Wednesday, February 24, 2010


My takeaway from the Toyota situation is the trap that infallibility can be.

For a couple of decades Toyota has been praised for the results of its engineering and production systems. Writers, analysts and  business leaders of all stripes have examined Toyota's processes and philosophy in the hope of achieving similar results in their organization. Most fail.

But that amount of positive feedback can build a sense of being infallible, that ones engineering is failure-free, that your systems will detect every problem before it is a problem. It can breed a culture that has a hard time accepting that the process might be generating errors.

This is not to defend Toyota, as it is clear that they have some engineering issues to work out. There are allegations that choices were made that were good from the financial view, but not the best from the view of the customer or the public at large.

Toyota finds itself at a rare moment. It can open itself to close scrutiny not only by the public, the press and government, but also to itself. Every step in the process of design and manufacturing should be open to change, to work out problems. Where in the system do problems rise? Can anyone, regardless of rank, point out a problem, or must it "go through channels"? How quickly are problems declared problems, and are they solved?

We all have processes, and we all regrettably produce errors. How quick are you to identify the source of an error? How quickly is it fixed?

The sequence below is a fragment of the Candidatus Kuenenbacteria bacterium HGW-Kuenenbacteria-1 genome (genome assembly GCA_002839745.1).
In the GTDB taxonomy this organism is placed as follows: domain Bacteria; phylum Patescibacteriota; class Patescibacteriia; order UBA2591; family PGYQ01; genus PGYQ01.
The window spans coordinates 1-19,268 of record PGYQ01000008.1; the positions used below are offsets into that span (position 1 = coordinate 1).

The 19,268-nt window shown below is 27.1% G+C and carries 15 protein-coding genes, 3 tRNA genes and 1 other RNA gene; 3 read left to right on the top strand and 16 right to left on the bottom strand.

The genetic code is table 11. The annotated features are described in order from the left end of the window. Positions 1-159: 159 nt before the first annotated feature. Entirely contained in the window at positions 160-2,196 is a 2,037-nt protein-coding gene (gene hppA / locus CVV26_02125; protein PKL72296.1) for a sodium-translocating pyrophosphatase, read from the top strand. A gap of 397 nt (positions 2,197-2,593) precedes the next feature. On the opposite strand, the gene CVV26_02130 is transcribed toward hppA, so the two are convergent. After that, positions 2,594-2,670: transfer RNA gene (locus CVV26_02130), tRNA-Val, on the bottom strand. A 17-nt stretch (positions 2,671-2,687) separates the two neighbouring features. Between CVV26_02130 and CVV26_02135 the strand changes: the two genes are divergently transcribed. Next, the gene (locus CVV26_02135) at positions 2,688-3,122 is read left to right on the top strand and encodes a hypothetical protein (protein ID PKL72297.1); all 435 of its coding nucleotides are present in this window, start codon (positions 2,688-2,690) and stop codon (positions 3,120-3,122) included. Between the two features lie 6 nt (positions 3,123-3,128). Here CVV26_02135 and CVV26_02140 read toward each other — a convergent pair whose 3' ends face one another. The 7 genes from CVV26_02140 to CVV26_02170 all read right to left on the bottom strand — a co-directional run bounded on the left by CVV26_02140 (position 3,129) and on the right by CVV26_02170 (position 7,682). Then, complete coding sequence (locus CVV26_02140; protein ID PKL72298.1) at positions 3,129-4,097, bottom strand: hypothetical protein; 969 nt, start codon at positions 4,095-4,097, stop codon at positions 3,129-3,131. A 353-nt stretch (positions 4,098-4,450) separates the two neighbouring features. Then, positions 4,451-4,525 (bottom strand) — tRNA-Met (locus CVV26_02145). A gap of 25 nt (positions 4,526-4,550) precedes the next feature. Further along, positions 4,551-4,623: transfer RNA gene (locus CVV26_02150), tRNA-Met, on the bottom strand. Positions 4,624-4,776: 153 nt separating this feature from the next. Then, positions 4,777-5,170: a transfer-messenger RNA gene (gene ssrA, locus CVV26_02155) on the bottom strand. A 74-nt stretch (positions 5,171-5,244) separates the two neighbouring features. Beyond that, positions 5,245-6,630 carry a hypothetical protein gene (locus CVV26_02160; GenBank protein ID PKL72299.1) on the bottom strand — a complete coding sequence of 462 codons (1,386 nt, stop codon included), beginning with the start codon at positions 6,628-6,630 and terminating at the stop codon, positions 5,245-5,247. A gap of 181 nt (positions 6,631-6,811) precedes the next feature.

Stay busy.


Sunday, February 7, 2010


I have had a run of projects that have a surprising number of questions unanswered at the start- things that would become expensive changes down the line.

Every industry has it complexity, but there is just a dizzying number of options in a video edit. With the news that using a checklist cuts down on surgical deaths, I imagine that using a similar, standardized format can reduce confusion, delays, overruns, and most importantly, looking like you don't know what you are doing in front of the client.

A checklist would be doubly beneficial for the sales department, who are usually long on enthusiasm but short on technical knowledge. In the excitement of a new sale, it would be very easy to not ask the important questions that the technical staff will need to know. What format is the project being shot on? By who? What are the deliverables? When are they due? Who gives final approval?

This doesn't have to be a twenty page legally binding document- projects always change a bit from beginning to end. A simple one or two sheet summary of the important details will answer 95% of the questions, and will hopefully cut down on the email loops one gets sucked in to.

What would you put on your checklist?